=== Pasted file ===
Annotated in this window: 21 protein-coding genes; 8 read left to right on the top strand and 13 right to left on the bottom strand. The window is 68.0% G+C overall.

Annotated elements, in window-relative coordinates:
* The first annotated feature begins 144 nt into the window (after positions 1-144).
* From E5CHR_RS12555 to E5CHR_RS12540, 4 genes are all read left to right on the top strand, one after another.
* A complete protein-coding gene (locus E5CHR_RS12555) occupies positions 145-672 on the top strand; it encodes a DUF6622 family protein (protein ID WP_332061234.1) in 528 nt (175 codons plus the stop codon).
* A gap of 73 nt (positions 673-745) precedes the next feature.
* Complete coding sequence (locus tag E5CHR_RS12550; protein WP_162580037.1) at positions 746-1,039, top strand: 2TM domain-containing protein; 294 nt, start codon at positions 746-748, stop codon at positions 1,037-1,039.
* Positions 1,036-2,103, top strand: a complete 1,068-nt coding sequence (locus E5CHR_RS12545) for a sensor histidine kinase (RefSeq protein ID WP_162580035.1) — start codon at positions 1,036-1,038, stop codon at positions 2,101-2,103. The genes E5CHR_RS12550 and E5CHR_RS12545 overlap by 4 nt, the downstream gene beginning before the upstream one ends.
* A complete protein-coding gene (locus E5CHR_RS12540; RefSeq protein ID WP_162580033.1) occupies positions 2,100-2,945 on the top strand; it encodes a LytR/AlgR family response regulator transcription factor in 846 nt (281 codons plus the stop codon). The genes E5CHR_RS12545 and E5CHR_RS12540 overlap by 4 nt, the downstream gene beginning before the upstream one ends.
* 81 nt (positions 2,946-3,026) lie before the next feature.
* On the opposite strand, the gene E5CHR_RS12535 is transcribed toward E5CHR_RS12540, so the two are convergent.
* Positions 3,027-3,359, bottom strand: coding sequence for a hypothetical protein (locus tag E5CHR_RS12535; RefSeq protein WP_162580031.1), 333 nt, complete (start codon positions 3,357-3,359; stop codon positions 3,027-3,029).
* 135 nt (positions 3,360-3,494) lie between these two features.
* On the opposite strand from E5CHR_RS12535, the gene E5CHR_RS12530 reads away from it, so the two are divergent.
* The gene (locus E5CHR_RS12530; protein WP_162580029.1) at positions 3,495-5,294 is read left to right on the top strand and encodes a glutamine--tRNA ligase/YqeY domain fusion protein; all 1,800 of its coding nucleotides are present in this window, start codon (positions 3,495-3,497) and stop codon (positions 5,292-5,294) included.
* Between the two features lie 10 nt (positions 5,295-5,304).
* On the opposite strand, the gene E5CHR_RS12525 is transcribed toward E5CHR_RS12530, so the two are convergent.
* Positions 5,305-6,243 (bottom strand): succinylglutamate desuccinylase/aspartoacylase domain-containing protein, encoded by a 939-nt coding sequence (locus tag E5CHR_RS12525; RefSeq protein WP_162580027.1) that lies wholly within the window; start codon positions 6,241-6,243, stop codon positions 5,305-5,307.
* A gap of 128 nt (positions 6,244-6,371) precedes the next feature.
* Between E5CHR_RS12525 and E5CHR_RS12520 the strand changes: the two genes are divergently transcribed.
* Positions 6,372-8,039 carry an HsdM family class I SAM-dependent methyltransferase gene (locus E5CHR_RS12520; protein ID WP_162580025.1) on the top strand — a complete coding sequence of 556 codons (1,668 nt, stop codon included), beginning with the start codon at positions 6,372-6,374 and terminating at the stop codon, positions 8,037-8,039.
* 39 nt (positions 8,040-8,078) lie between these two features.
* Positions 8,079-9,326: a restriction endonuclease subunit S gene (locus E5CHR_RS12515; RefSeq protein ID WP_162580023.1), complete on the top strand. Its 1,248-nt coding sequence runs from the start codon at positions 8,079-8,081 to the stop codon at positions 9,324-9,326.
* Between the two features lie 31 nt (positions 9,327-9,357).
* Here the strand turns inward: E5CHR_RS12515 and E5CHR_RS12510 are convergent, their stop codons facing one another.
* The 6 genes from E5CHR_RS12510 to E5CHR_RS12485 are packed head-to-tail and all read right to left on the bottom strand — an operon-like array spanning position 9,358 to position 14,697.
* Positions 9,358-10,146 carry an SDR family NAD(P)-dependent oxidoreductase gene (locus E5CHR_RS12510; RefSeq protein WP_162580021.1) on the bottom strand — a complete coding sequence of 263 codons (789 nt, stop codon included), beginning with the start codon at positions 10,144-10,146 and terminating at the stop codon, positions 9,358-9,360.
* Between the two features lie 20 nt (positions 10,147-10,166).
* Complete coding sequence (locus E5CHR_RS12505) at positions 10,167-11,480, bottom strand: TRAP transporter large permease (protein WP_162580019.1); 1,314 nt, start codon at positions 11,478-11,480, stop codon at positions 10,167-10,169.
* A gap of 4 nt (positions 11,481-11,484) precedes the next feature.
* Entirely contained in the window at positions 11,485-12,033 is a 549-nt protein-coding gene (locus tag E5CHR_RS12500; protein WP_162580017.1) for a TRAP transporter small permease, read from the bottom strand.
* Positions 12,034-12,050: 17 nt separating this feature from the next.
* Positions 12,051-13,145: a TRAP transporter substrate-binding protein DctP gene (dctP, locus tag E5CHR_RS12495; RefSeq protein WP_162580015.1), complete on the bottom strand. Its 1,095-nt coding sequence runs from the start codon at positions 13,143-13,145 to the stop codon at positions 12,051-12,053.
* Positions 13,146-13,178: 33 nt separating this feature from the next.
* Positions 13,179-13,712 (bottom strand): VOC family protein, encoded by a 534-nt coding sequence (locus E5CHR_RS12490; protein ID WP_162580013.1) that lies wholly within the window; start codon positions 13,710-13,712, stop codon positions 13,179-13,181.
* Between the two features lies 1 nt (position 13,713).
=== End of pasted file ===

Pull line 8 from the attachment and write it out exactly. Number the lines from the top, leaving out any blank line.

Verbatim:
* Positions 1,036-2,103, top strand: a complete 1,068-nt coding sequence (locus E5CHR_RS12545) for a sensor histidine kinase (RefSeq protein ID WP_162580035.1) — start codon at positions 1,036-1,038, stop codon at positions 2,101-2,103. The genes E5CHR_RS12550 and E5CHR_RS12545 overlap by 4 nt, the downstream gene beginning before the upstream one ends.